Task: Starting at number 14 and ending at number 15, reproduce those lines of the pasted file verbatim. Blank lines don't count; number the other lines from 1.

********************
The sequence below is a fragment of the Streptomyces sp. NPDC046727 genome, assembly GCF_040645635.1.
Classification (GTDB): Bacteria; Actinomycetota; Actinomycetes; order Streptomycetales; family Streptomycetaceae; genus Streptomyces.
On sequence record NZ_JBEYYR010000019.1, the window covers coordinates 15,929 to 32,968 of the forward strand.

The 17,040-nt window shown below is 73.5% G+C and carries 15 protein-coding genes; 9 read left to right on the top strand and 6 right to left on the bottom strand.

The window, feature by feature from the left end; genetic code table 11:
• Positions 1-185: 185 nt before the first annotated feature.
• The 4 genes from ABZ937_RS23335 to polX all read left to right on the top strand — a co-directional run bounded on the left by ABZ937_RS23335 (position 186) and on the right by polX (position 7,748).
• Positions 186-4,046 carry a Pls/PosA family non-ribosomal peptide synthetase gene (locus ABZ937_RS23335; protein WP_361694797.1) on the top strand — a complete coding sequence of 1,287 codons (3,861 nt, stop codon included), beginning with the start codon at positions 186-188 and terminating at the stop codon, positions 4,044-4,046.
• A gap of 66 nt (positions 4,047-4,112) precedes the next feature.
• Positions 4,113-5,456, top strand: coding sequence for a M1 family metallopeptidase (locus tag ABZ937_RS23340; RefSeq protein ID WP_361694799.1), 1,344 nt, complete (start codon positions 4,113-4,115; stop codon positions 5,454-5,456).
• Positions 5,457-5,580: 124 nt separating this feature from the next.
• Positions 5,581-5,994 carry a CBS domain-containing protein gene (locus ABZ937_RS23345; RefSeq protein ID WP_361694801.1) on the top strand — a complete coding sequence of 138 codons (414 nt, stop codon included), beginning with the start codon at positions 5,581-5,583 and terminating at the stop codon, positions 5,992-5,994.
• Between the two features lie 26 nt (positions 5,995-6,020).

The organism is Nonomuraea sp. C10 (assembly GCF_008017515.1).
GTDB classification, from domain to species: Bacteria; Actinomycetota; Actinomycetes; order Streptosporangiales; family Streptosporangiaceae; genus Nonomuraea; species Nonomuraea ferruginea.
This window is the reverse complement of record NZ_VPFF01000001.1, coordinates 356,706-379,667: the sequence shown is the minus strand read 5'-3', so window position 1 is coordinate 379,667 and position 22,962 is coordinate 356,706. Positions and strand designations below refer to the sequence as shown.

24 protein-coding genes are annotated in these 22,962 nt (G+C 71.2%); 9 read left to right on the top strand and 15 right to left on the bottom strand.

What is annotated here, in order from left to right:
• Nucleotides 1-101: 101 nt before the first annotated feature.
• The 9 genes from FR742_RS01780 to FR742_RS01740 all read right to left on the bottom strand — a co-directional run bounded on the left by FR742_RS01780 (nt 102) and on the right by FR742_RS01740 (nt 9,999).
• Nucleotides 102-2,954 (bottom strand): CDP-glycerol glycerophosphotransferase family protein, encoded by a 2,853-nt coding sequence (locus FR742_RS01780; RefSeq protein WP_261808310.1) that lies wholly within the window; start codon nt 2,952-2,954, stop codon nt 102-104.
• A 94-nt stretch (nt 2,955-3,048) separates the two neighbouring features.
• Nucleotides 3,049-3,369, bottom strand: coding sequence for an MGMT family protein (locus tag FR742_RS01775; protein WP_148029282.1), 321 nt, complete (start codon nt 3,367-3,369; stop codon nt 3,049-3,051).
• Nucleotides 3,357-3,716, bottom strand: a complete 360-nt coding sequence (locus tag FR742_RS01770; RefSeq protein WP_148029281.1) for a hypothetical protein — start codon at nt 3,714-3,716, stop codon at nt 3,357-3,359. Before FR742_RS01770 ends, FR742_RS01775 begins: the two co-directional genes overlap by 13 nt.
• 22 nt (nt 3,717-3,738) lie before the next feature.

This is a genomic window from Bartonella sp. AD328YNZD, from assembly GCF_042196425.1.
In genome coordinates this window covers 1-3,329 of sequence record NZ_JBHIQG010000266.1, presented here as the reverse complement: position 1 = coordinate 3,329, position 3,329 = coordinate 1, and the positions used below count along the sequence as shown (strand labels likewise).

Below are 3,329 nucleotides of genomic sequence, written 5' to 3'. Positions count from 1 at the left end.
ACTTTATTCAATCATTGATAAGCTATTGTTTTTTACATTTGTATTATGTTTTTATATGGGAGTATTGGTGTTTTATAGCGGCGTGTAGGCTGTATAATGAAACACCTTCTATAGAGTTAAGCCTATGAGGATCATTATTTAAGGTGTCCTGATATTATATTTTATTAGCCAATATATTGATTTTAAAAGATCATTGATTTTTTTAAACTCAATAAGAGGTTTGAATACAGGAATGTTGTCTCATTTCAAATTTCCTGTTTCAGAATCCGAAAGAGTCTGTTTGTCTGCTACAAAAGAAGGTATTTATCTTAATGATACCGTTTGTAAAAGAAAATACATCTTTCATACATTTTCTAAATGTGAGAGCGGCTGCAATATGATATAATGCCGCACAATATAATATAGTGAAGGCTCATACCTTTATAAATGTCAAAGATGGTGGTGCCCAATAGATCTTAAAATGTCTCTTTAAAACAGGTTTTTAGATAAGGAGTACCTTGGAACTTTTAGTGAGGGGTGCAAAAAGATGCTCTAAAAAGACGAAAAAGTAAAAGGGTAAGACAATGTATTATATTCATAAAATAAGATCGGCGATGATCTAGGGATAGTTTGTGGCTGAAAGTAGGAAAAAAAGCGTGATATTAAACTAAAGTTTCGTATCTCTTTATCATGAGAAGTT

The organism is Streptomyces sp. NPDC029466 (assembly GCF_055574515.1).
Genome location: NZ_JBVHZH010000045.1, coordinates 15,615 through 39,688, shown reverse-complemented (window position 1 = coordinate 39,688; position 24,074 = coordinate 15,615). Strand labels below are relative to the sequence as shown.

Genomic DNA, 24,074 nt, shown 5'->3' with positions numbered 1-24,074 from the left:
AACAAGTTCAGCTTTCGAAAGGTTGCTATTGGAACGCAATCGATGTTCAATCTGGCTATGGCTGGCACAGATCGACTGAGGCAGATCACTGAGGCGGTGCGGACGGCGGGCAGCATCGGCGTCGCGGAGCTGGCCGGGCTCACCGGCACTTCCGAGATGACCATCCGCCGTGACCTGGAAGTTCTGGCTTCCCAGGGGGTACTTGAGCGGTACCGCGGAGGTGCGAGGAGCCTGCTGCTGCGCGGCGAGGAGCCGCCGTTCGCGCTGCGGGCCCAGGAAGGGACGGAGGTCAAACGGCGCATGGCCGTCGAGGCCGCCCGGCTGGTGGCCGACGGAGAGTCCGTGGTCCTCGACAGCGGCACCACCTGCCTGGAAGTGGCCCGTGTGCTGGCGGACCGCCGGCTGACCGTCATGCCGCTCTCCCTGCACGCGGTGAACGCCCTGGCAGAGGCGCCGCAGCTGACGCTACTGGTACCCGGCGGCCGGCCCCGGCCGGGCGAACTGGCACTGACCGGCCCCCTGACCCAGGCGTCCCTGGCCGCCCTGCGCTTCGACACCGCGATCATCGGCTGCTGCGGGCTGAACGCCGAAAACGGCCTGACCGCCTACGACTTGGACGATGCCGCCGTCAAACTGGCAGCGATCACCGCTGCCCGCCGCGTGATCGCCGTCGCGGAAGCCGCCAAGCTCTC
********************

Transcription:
The organism is Nonomuraea sp. C10 (assembly GCF_008017515.1).
GTDB classification, from domain to species: Bacteria; Actinomycetota; Actinomycetes; order Streptosporangiales; family Streptosporangiaceae; genus Nonomuraea; species Nonomuraea ferruginea.